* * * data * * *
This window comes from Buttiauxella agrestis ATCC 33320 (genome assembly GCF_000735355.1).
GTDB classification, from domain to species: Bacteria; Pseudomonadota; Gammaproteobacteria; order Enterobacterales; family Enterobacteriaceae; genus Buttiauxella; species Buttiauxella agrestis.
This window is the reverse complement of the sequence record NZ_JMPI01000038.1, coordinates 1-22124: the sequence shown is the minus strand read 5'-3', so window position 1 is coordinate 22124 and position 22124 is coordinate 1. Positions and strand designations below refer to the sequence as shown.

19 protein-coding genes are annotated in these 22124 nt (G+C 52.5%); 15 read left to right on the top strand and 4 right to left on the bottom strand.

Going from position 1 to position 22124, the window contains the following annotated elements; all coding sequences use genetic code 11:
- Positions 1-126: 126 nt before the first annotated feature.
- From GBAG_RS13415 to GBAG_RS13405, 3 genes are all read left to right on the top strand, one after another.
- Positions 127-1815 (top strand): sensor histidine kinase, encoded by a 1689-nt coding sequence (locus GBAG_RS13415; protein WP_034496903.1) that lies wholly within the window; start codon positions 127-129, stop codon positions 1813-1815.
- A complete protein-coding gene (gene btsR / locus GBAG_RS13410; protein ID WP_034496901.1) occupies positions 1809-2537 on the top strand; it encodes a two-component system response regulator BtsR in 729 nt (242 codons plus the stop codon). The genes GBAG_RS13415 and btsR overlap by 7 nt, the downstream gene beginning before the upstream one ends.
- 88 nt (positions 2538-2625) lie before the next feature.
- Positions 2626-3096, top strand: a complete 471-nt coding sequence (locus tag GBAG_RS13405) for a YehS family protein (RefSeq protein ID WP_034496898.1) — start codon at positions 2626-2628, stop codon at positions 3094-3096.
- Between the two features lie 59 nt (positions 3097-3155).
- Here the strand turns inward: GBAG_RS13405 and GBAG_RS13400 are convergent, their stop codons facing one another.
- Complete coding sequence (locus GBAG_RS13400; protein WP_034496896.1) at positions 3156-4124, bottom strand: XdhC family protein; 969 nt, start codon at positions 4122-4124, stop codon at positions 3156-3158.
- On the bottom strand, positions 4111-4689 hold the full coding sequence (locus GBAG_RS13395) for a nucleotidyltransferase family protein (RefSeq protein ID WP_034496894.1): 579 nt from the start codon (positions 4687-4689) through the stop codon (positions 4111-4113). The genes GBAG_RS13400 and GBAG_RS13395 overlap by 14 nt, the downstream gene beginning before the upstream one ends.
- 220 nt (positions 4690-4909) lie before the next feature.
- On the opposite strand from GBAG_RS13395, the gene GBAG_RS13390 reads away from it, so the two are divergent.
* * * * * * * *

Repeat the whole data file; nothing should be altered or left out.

This window comes from Buttiauxella agrestis ATCC 33320 (genome assembly GCF_000735355.1).
GTDB classification, from domain to species: Bacteria; Pseudomonadota; Gammaproteobacteria; order Enterobacterales; family Enterobacteriaceae; genus Buttiauxella; species Buttiauxella agrestis.
This window is the reverse complement of the sequence record NZ_JMPI01000038.1, coordinates 1-22124: the sequence shown is the minus strand read 5'-3', so window position 1 is coordinate 22124 and position 22124 is coordinate 1. Positions and strand designations below refer to the sequence as shown.

19 protein-coding genes are annotated in these 22124 nt (G+C 52.5%); 15 read left to right on the top strand and 4 right to left on the bottom strand.

Going from position 1 to position 22124, the window contains the following annotated elements; all coding sequences use genetic code 11:
- Positions 1-126: 126 nt before the first annotated feature.
- From GBAG_RS13415 to GBAG_RS13405, 3 genes are all read left to right on the top strand, one after another.
- Positions 127-1815 (top strand): sensor histidine kinase, encoded by a 1689-nt coding sequence (locus GBAG_RS13415; protein WP_034496903.1) that lies wholly within the window; start codon positions 127-129, stop codon positions 1813-1815.
- A complete protein-coding gene (gene btsR / locus GBAG_RS13410; protein ID WP_034496901.1) occupies positions 1809-2537 on the top strand; it encodes a two-component system response regulator BtsR in 729 nt (242 codons plus the stop codon). The genes GBAG_RS13415 and btsR overlap by 7 nt, the downstream gene beginning before the upstream one ends.
- 88 nt (positions 2538-2625) lie before the next feature.
- Positions 2626-3096, top strand: a complete 471-nt coding sequence (locus tag GBAG_RS13405) for a YehS family protein (RefSeq protein ID WP_034496898.1) — start codon at positions 2626-2628, stop codon at positions 3094-3096.
- Between the two features lie 59 nt (positions 3097-3155).
- Here the strand turns inward: GBAG_RS13405 and GBAG_RS13400 are convergent, their stop codons facing one another.
- Complete coding sequence (locus GBAG_RS13400; protein WP_034496896.1) at positions 3156-4124, bottom strand: XdhC family protein; 969 nt, start codon at positions 4122-4124, stop codon at positions 3156-3158.
- On the bottom strand, positions 4111-4689 hold the full coding sequence (locus GBAG_RS13395) for a nucleotidyltransferase family protein (RefSeq protein ID WP_034496894.1): 579 nt from the start codon (positions 4687-4689) through the stop codon (positions 4111-4113). The genes GBAG_RS13400 and GBAG_RS13395 overlap by 14 nt, the downstream gene beginning before the upstream one ends.
- 220 nt (positions 4690-4909) lie before the next feature.
- On the opposite strand from GBAG_RS13395, the gene GBAG_RS13390 reads away from it, so the two are divergent.